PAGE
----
Howard Community College
The Quad, part of the main campus
|Motto||You can get there from here|
|President||Dr. Kate Hetherington|
|Undergraduates||10,135 in degree programs|
|Location||Columbia, Maryland, USA
|Campus||120 acres (0.49 km2)|
Howard Community College (HCC) is a community college in Columbia, Howard County, Maryland. It offers classes for credit in more than 100 programs, and non-credit classes through its Division of Continuing Education and Workforce Development
In 1966, Howard Community College was founded by the Board of Education in Howard County and formally authorized by the Howard County Commissioners Charles E. Miller, J. Hubert Black, and David W. Force. The board recommended that the College would operate under a separate budget than the school system. The first HCC board would be drawn from the current state appointed county school board. HCC was approved as the State of Maryland's 14th community college in late 1967.
The school was built on a prehistoric Native American settlement which became the site of the Dieker farm inherited by Gustave Basler's (1858-1938) wife Dora Dieker. Alfred Christian Bassler sold his share of his father's 400 acre Cedar Lane farm to Community Research and Development to be the site of the project. His family home, barn, granaries and silos were demolished in 1969. A groundbreaking ceremony in June 1969 began construction on 119 acres (0.48 km2) in the heart of the planned community of Columbia that, at the time, was just beginning to take shape. In October 1970, the first classes took place in a new structure called the Learning Resources Center, now the James Clark Jr. Library Building, with 10 full-time faculty and just over 600 full-time students attending classes in HCC's nine credit programs.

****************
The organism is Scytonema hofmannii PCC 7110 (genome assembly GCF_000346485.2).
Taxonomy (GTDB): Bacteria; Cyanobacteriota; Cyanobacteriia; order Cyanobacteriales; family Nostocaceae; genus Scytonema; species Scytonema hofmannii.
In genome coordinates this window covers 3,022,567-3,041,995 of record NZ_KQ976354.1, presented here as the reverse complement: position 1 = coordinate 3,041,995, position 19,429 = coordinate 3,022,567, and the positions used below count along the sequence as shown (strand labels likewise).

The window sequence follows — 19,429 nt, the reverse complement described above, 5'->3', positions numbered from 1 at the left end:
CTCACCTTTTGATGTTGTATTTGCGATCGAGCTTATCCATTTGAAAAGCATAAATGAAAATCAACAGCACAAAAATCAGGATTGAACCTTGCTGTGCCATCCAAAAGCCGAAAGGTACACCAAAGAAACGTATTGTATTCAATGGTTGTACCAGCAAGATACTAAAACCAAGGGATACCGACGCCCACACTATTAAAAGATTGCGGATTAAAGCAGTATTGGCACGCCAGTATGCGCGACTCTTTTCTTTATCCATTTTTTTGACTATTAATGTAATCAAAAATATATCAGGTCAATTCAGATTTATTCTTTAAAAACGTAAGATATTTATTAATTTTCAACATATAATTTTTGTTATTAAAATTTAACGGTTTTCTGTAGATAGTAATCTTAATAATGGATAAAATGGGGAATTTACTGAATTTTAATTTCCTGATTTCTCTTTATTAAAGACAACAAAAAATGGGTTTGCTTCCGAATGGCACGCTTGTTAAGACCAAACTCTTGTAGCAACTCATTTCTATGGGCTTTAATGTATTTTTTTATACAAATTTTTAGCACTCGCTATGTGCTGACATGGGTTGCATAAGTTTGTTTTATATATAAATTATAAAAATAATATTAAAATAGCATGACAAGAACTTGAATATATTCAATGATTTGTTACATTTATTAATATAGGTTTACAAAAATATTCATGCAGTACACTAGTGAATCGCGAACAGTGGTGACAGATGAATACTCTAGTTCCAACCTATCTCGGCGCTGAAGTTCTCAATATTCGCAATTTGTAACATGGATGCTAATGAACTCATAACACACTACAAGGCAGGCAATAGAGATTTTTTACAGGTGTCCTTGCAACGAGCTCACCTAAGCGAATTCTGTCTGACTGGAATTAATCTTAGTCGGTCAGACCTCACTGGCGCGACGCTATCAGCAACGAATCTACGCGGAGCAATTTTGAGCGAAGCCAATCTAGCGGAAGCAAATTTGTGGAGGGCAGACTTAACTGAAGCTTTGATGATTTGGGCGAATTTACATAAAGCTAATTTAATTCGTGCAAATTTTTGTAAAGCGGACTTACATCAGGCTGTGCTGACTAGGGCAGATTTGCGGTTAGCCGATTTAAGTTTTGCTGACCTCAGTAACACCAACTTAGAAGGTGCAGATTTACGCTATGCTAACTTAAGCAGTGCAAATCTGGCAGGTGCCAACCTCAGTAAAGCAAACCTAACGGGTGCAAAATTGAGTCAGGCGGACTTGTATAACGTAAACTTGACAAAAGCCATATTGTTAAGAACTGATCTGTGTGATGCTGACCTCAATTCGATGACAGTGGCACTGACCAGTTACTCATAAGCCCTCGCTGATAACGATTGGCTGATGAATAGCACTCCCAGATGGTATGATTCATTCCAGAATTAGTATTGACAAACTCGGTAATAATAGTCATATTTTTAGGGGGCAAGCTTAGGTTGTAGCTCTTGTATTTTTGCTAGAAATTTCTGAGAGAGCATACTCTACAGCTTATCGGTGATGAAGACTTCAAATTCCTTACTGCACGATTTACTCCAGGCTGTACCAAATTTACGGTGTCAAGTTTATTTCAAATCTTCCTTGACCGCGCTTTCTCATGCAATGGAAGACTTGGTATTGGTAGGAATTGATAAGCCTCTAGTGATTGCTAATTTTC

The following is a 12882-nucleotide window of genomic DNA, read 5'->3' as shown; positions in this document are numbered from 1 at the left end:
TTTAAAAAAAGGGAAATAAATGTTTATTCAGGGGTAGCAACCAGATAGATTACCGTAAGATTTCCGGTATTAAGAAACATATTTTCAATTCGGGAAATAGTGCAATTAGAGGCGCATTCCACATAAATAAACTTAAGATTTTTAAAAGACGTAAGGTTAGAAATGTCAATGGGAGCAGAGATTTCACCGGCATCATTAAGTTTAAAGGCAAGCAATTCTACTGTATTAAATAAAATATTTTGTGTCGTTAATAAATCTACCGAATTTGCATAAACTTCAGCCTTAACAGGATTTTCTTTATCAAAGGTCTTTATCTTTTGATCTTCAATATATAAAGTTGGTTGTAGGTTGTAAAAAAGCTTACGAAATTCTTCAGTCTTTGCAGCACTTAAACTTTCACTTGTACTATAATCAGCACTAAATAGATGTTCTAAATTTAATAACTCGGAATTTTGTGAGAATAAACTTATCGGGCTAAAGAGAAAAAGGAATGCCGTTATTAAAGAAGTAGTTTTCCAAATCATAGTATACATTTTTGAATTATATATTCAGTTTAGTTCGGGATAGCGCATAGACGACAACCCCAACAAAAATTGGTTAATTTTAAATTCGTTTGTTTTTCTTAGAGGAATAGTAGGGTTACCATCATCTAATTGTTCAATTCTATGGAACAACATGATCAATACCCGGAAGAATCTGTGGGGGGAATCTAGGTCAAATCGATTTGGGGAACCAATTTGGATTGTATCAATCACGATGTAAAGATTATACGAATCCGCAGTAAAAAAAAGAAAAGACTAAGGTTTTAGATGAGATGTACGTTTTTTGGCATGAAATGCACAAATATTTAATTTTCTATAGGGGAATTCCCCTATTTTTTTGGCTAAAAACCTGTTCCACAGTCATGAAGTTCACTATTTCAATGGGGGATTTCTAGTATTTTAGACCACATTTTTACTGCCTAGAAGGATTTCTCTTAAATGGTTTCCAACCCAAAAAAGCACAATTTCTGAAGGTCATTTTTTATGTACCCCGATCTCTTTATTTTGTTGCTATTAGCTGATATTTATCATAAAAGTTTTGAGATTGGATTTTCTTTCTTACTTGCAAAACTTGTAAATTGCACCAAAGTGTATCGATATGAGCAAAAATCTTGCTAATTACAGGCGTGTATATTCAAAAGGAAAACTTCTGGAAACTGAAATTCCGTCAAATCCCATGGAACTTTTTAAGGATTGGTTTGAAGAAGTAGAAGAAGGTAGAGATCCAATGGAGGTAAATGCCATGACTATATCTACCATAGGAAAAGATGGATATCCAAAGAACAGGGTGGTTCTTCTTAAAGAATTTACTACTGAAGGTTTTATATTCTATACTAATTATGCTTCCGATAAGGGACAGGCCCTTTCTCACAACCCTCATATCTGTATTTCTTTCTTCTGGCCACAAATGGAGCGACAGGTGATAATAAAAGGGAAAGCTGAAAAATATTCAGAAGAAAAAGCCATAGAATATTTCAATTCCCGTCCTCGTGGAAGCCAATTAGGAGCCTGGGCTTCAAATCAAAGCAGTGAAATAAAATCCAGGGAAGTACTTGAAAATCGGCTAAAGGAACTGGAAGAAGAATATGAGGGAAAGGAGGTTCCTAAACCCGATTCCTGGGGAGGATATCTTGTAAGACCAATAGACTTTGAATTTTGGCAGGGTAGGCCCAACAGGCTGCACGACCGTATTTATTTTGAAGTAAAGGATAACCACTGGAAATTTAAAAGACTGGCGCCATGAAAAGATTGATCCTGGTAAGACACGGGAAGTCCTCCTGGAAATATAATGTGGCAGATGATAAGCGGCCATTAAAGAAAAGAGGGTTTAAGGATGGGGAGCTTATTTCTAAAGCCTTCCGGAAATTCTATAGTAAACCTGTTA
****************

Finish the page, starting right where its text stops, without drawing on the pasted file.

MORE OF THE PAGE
HCCs first president was Dr. Alfred J. Smith Jr, former dean of faculty at Corning Community College, hired in June 1969. In 1973, he signed a five year contract to remain as president. In 1976, Smith faced scrutiny for accounting expense allowances from the County which funded 35% of operational costs. Dwight Burrill took the role in 1981, serving for seventeen years.
In 1980, the Columbia Film Society moves to the HCC performing arts center for weekend movies.
In 2003, a new instructional building was completed, the Mary Ellen Duncan Hall for English, Languages & Business, which includes a landscaped area now known as The Quad. The Peter and Elizabeth Horowitz Visual and Performing Arts Center, opened in the fall of 2006, and the Student Services Building, completed spring 2007, is the most recent building added to The Quad. The Student Services Building was renamed The Rouse Company Foundation Student Services Hall in March 2007. In 2013, the Health Sciences Building opened and the HCC Men's Track and Field team won the 2013 NJCAA Outdoor Track and Field.
In November 2014, a groundbreaking was held for a 145,300 sq ft four-story Science Engineering and Technology building. The facility replaces 260 parking spots to provide labs focused on Howard County Economic Development Agency initiatives including 3D printing and cybersecurity.
- "Howard Community College, Data Book" (PDF). Retrieved April 10, 2011.
- "1967 Board Minutes" (PDF). Retrieved 12 September 2013.
- James A. Clark Jr. Jim Clark Soldier Farmer Legislator. p. 109.
- M. Lee Preston, Jr. Archaeology In Howard County and Beyond. p. 4.
- Janene Holzberg (19 December 2013). "Clarksville's Basslers say goodbye to family farm, Haysfield Airport". The Baltimore Sun.
- Howard County Historical Society. Images of America Howard County. p. 50.
- Micheal J Clark (30 October 1976). "In addition to $35,200: Howard college head secretly gets $11,000". The Baltimore Sun.
- Joseph Rocco Mitchell,David L. Stebenne. New City Upon a Hill. p. 134.
- Joseph Rocco Mitchell, David L. Stebenne. New City Upon a Hill. p. 116.
- "Howard Community College Breaks Ground on New 'SET' Building Science, Engineering and Technology building to include cybersecurity lab, 3D printing room, greenhouse and other features". Retrieved 18 November 2014.
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